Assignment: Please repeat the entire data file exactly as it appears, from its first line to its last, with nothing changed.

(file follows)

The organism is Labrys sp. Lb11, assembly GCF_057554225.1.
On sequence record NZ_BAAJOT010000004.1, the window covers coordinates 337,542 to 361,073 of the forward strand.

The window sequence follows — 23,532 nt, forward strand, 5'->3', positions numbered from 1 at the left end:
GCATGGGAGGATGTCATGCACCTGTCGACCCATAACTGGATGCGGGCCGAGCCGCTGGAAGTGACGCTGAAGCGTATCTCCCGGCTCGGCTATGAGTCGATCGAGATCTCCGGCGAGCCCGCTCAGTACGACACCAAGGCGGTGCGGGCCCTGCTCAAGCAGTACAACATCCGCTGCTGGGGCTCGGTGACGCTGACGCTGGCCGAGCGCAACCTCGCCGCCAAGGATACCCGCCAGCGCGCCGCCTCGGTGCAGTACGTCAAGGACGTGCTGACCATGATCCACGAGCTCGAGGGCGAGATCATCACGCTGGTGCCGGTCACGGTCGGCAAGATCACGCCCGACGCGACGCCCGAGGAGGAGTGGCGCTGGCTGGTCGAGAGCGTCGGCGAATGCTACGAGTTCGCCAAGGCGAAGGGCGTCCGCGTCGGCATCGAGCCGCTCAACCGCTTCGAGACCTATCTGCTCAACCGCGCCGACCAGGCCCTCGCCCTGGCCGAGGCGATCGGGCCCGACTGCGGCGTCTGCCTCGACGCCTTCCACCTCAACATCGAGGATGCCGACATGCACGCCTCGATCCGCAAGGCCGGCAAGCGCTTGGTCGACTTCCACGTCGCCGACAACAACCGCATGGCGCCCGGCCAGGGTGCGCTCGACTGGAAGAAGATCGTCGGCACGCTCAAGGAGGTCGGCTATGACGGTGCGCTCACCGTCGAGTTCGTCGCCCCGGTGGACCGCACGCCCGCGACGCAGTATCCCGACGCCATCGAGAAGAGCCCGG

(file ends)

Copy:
The organism is Labrys sp. Lb11, assembly GCF_057554225.1.
On sequence record NZ_BAAJOT010000004.1, the window covers coordinates 337,542 to 361,073 of the forward strand.

The window sequence follows — 23,532 nt, forward strand, 5'->3', positions numbered from 1 at the left end:
GCATGGGAGGATGTCATGCACCTGTCGACCCATAACTGGATGCGGGCCGAGCCGCTGGAAGTGACGCTGAAGCGTATCTCCCGGCTCGGCTATGAGTCGATCGAGATCTCCGGCGAGCCCGCTCAGTACGACACCAAGGCGGTGCGGGCCCTGCTCAAGCAGTACAACATCCGCTGCTGGGGCTCGGTGACGCTGACGCTGGCCGAGCGCAACCTCGCCGCCAAGGATACCCGCCAGCGCGCCGCCTCGGTGCAGTACGTCAAGGACGTGCTGACCATGATCCACGAGCTCGAGGGCGAGATCATCACGCTGGTGCCGGTCACGGTCGGCAAGATCACGCCCGACGCGACGCCCGAGGAGGAGTGGCGCTGGCTGGTCGAGAGCGTCGGCGAATGCTACGAGTTCGCCAAGGCGAAGGGCGTCCGCGTCGGCATCGAGCCGCTCAACCGCTTCGAGACCTATCTGCTCAACCGCGCCGACCAGGCCCTCGCCCTGGCCGAGGCGATCGGGCCCGACTGCGGCGTCTGCCTCGACGCCTTCCACCTCAACATCGAGGATGCCGACATGCACGCCTCGATCCGCAAGGCCGGCAAGCGCTTGGTCGACTTCCACGTCGCCGACAACAACCGCATGGCGCCCGGCCAGGGTGCGCTCGACTGGAAGAAGATCGTCGGCACGCTCAAGGAGGTCGGCTATGACGGTGCGCTCACCGTCGAGTTCGTCGCCCCGGTGGACCGCACGCCCGCGACGCAGTATCCCGACGCCATCGAGAAGAGCCCGG